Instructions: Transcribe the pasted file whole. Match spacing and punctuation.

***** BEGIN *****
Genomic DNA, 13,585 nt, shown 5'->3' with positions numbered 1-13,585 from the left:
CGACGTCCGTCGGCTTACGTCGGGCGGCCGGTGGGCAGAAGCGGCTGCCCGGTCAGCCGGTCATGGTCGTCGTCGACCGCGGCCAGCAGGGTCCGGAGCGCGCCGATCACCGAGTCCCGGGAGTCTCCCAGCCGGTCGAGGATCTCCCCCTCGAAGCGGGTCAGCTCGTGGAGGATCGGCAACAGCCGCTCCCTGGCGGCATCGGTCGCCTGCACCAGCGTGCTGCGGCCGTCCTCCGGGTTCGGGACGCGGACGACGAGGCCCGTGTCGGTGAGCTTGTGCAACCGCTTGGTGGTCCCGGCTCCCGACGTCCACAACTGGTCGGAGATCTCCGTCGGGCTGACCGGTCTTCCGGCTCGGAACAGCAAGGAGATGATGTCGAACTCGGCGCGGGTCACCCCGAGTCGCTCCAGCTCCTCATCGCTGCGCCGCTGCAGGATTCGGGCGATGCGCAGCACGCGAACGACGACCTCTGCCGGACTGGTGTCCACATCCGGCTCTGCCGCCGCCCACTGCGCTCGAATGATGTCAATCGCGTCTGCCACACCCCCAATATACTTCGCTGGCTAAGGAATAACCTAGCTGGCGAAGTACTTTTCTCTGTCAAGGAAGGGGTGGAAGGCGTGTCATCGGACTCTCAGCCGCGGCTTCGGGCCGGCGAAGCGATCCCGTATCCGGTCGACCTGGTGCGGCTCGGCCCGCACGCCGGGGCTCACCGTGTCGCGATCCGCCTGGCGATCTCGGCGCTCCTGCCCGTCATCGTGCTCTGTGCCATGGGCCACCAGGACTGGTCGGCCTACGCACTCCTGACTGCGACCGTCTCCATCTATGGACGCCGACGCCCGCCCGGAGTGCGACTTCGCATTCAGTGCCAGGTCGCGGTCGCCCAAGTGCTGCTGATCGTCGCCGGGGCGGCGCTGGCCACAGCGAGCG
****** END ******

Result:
Genomic DNA, 13,585 nt, shown 5'->3' with positions numbered 1-13,585 from the left:
CGACGTCCGTCGGCTTACGTCGGGCGGCCGGTGGGCAGAAGCGGCTGCCCGGTCAGCCGGTCATGGTCGTCGTCGACCGCGGCCAGCAGGGTCCGGAGCGCGCCGATCACCGAGTCCCGGGAGTCTCCCAGCCGGTCGAGGATCTCCCCCTCGAAGCGGGTCAGCTCGTGGAGGATCGGCAACAGCCGCTCCCTGGCGGCATCGGTCGCCTGCACCAGCGTGCTGCGGCCGTCCTCCGGGTTCGGGACGCGGACGACGAGGCCCGTGTCGGTGAGCTTGTGCAACCGCTTGGTGGTCCCGGCTCCCGACGTCCACAACTGGTCGGAGATCTCCGTCGGGCTGACCGGTCTTCCGGCTCGGAACAGCAAGGAGATGATGTCGAACTCGGCGCGGGTCACCCCGAGTCGCTCCAGCTCCTCATCGCTGCGCCGCTGCAGGATTCGGGCGATGCGCAGCACGCGAACGACGACCTCTGCCGGACTGGTGTCCACATCCGGCTCTGCCGCCGCCCACTGCGCTCGAATGATGTCAATCGCGTCTGCCACACCCCCAATATACTTCGCTGGCTAAGGAATAACCTAGCTGGCGAAGTACTTTTCTCTGTCAAGGAAGGGGTGGAAGGCGTGTCATCGGACTCTCAGCCGCGGCTTCGGGCCGGCGAAGCGATCCCGTATCCGGTCGACCTGGTGCGGCTCGGCCCGCACGCCGGGGCTCACCGTGTCGCGATCCGCCTGGCGATCTCGGCGCTCCTGCCCGTCATCGTGCTCTGTGCCATGGGCCACCAGGACTGGTCGGCCTACGCACTCCTGACTGCGACCGTCTCCATCTATGGACGCCGACGCCCGCCCGGAGTGCGACTTCGCATTCAGTGCCAGGTCGCGGTCGCCCAAGTGCTGCTGATCGTCGCCGGGGCGGCGCTGGCCACAGCGAGCG